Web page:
Option 2: The pen pal

Another failure… but I’m getting better every day

A friend of mine recently left Portugal, and we’ve been using Termo to keep in touch with each other daily: every evening we’ll send each other a screenshot of our guesses for that day. This is great fun because you’re keeping in touch with someone who may be disconnected from the language you’re playing in (and it’s always good fun to speak a foreign language with a friend), but also you double your potential vocabulary because you see their choices as well. Tactically, you’ll discuss the words that you think are the best to start out with (people rarely agree) and try your best to get one up on your friends. And, if you’re a bit competitive, you’re in for quite a ride.

Option 3: Blitz it

This is to be treated with caution if you’re an all-or-nothing person or think there’s a risk of you getting bored very quickly, but on a lot of the copycat versions (like this one) you don’t have to wait until midnight for a new word. This means you can just sit there, for hours on end, trying to perfect it. Now, it’s tough to argue this is going to help you pass an exam, but you’re bound to learn words the more you play, and if you can keep this addiction up your vocabulary will expand in no time at all.

Whether this kind of thing is actually good for your brain has been subject to a lot of studies and it’s difficult to link evidence, but in the words of Penny Paxman, Professor of Psychology at the University of Calgary and author of this excellent article on the science behind puzzles: “Wordle [is] creating an opportunity for shared experience at a time when many people are feeling disconnected from others. A Wordle habit is not likely to make you smarter or ward off brain aging, but it may give you a daily dose of complex cognition combined with social interaction — and that can be a very good thing.” Add this to the already-proven benefits of lifelong language learning, and it seems we’re onto a winner.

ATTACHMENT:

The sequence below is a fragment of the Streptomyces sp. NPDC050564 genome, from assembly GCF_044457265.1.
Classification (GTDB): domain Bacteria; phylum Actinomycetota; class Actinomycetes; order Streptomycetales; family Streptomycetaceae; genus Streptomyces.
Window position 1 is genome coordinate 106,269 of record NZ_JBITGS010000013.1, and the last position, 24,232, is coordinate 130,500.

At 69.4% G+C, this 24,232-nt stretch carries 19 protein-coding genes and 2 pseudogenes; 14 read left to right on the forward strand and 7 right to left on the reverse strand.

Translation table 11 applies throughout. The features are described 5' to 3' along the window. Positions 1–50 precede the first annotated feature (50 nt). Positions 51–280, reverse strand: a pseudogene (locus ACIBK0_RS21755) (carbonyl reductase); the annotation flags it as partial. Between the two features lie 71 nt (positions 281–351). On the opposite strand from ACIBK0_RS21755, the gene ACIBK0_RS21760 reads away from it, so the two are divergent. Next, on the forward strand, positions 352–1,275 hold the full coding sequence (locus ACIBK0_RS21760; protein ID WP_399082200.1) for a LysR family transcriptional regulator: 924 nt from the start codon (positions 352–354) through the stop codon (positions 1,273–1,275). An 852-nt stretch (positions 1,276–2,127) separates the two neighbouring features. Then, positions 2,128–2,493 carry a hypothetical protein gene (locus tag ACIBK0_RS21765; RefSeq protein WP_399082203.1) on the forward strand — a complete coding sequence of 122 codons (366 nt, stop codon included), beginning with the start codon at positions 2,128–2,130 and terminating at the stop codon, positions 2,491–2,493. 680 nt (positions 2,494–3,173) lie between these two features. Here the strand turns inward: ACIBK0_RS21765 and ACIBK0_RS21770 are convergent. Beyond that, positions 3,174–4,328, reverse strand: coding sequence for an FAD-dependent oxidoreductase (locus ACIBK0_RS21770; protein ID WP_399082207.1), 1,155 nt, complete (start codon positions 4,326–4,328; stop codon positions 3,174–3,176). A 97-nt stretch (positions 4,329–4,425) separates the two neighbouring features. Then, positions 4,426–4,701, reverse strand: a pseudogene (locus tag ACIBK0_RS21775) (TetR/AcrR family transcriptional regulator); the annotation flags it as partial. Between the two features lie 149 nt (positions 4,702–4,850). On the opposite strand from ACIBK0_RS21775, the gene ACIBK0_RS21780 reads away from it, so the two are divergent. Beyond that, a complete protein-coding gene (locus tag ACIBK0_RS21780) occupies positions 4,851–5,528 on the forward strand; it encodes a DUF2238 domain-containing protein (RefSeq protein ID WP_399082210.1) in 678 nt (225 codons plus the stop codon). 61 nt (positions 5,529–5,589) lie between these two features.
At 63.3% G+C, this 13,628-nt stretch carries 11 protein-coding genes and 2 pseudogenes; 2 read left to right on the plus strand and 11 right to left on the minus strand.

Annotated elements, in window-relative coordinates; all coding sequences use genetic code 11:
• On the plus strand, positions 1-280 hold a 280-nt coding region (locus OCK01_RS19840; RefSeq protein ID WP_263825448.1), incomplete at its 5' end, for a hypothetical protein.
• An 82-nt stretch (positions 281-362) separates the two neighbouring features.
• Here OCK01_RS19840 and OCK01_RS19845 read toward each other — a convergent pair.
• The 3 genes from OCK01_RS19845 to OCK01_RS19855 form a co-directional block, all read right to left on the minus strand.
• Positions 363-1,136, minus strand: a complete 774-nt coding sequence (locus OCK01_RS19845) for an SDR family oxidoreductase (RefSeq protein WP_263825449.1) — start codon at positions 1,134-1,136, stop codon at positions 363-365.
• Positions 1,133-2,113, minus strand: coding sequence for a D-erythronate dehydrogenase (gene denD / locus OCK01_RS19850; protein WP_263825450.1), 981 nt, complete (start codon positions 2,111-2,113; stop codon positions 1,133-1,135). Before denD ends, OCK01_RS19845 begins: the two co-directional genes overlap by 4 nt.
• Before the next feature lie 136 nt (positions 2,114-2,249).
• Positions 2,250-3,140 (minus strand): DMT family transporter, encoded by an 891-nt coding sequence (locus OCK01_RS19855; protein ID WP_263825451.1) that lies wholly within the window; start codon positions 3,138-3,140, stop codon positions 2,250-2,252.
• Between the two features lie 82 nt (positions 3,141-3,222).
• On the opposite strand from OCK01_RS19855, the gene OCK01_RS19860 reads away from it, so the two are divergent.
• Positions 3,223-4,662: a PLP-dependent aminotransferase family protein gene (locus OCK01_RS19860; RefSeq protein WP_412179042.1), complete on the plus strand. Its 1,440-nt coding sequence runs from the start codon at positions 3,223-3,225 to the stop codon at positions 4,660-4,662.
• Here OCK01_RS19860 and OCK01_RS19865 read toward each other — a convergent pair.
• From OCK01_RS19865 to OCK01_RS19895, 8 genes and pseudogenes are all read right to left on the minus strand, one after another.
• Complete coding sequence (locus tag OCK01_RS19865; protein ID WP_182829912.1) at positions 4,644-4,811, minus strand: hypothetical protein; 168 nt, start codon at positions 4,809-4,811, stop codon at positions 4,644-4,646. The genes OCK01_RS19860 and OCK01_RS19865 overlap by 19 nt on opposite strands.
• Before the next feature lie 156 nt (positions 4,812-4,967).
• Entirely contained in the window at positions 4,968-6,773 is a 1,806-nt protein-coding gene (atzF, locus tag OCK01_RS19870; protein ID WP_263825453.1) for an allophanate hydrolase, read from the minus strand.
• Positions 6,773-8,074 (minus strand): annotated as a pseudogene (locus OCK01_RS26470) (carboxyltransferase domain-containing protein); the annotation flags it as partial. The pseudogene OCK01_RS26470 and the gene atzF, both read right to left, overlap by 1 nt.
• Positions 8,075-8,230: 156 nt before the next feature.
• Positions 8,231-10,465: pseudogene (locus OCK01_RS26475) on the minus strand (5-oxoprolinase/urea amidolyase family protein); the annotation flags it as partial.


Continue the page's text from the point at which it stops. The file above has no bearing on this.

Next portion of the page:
So, here are the Wordle variants for some of the languages that Unbabel supports! I’ve ensured the links work at time of publication but can’t guarantee they will stay available — if you find a link to be broken it’s very easy to Google to find the language you’re looking for.

Arabic | Bulgarian | Czech | Danish | Dutch | Finnish | French | German | Greek | Hebrew | Hindi | Hungarian | Italian | Indonesian | Japanese | Norwegian | Polish | Portuguese | Romanian | Russian | Spanish | Swedish | Thai | Turkish | Vietnamese

Can’t see your language? This is a list of all the known Wordles currently out there, with more being developed all the time. Some of the more unusual ones include Old Norse, Frisian and Esperanto!


How do you keep your languages up to date? Let us know in the comments!

How to give your brain a language workout with just a few minutes each day was originally published in Unbabel Community on Medium, where people are continuing the conversation by highlighting and responding to this story.